ese circumstances, and for the further reason that the enemy, being on the alert, Buell's junction would no doubt be hastened, he was no longer in favor of making the attack, but favored inviting one by turning this offensive movement into a reconnoissance in force, to draw the enemy after us nearer to our base—Corinth—and thereby detach him further from his own, at Pittsburg Landing.
Somewhat similar strategy had been resorted to by Wellington in 1810, when, advancing to attack Massena at Santarem, he unexpectedly found that able officer on his guard, ready for battle, on ground of his own choosing, and much stronger than he had anticipated.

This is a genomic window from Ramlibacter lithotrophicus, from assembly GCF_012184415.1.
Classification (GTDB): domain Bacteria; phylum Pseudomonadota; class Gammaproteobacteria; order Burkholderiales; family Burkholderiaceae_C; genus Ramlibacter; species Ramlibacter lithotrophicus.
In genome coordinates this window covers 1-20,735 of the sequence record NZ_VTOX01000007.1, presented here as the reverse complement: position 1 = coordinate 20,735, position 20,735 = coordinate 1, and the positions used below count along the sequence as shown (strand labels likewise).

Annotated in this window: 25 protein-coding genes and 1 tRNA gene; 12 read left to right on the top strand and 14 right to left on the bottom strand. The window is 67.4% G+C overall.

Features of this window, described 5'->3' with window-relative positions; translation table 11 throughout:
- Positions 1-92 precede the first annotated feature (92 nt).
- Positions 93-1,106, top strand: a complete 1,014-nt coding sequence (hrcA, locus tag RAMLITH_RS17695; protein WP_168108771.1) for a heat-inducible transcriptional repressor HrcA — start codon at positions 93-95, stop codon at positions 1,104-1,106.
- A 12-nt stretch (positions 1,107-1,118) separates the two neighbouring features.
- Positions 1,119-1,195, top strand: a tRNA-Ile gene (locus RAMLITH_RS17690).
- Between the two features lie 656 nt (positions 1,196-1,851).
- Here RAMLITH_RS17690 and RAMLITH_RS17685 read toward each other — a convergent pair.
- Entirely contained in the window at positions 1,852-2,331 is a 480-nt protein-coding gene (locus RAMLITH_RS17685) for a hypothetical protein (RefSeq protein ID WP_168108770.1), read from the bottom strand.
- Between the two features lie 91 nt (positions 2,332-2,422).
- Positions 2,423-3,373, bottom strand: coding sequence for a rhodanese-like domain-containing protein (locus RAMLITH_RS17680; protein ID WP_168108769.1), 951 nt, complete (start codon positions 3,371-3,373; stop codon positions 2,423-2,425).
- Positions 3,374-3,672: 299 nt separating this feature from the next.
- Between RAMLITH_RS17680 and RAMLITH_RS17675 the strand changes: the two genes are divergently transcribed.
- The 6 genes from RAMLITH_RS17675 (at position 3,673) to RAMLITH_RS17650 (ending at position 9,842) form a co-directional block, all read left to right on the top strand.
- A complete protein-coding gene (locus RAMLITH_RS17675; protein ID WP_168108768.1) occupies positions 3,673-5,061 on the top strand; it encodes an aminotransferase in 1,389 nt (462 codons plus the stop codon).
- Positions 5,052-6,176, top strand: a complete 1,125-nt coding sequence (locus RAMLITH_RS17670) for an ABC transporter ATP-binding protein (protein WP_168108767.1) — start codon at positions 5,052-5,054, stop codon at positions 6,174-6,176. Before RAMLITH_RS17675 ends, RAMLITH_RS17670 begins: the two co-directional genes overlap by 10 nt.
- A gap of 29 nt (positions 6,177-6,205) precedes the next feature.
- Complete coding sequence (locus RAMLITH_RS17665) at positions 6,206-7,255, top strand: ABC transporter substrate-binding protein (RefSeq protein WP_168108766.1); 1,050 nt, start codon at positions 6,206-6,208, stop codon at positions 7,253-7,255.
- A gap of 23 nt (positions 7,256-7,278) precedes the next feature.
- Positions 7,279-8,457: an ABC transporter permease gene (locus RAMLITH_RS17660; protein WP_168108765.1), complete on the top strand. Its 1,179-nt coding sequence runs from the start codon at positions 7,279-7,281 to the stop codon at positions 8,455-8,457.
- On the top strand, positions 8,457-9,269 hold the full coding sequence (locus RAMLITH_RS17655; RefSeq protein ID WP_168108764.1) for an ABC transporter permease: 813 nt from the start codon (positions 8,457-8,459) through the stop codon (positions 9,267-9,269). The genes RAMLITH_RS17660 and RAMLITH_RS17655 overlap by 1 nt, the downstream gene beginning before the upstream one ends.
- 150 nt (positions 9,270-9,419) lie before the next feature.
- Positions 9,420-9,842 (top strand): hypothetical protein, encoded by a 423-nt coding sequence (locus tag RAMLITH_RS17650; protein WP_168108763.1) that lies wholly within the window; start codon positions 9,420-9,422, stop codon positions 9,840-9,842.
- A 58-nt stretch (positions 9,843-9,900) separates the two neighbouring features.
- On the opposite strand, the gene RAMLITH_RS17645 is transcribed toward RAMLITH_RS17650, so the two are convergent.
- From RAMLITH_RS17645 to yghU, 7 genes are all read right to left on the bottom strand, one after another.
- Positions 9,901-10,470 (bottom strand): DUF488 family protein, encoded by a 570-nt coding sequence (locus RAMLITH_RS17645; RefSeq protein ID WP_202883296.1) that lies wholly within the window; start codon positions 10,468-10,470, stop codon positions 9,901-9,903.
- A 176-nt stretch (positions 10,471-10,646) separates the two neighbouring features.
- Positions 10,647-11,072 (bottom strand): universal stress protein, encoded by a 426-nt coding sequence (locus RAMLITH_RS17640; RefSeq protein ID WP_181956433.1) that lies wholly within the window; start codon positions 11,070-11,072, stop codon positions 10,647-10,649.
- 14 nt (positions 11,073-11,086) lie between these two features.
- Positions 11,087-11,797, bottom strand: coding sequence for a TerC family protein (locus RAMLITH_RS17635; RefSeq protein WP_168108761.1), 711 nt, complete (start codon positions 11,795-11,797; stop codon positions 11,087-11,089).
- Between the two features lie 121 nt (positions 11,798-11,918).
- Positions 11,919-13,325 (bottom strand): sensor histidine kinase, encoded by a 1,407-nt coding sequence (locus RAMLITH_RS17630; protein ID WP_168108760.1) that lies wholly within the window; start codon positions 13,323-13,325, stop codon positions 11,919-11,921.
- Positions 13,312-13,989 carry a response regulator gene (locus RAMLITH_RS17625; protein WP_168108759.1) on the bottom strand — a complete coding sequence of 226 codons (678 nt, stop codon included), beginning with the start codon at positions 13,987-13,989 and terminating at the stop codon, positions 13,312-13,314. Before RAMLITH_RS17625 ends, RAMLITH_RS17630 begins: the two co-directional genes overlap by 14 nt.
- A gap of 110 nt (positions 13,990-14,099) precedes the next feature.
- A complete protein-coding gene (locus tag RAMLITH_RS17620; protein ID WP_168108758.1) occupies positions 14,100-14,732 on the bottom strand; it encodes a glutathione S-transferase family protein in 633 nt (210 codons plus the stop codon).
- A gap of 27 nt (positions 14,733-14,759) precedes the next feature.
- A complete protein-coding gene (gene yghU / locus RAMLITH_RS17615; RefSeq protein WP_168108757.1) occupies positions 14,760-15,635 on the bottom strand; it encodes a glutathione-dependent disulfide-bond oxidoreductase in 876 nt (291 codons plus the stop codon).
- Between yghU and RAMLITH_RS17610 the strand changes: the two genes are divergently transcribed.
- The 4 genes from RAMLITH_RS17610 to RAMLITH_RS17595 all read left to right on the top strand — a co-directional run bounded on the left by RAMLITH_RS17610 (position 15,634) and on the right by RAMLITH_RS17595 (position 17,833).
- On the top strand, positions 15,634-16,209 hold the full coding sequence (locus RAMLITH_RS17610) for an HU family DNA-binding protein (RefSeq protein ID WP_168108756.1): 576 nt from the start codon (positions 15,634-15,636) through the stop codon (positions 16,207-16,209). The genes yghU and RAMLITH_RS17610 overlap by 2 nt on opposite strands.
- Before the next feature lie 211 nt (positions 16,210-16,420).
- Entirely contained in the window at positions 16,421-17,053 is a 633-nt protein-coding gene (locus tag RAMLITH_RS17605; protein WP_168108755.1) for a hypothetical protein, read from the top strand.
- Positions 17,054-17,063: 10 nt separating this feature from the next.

After making some demonstrations in front of his wily adversary, to draw him away from his stronghold, Wellington did not hesitate to retire without giving battle.
General Beauregard's views produced a visible effect on all present.
General Johnston, although shaken, after some reflection said that he admitted the weight and force of Genera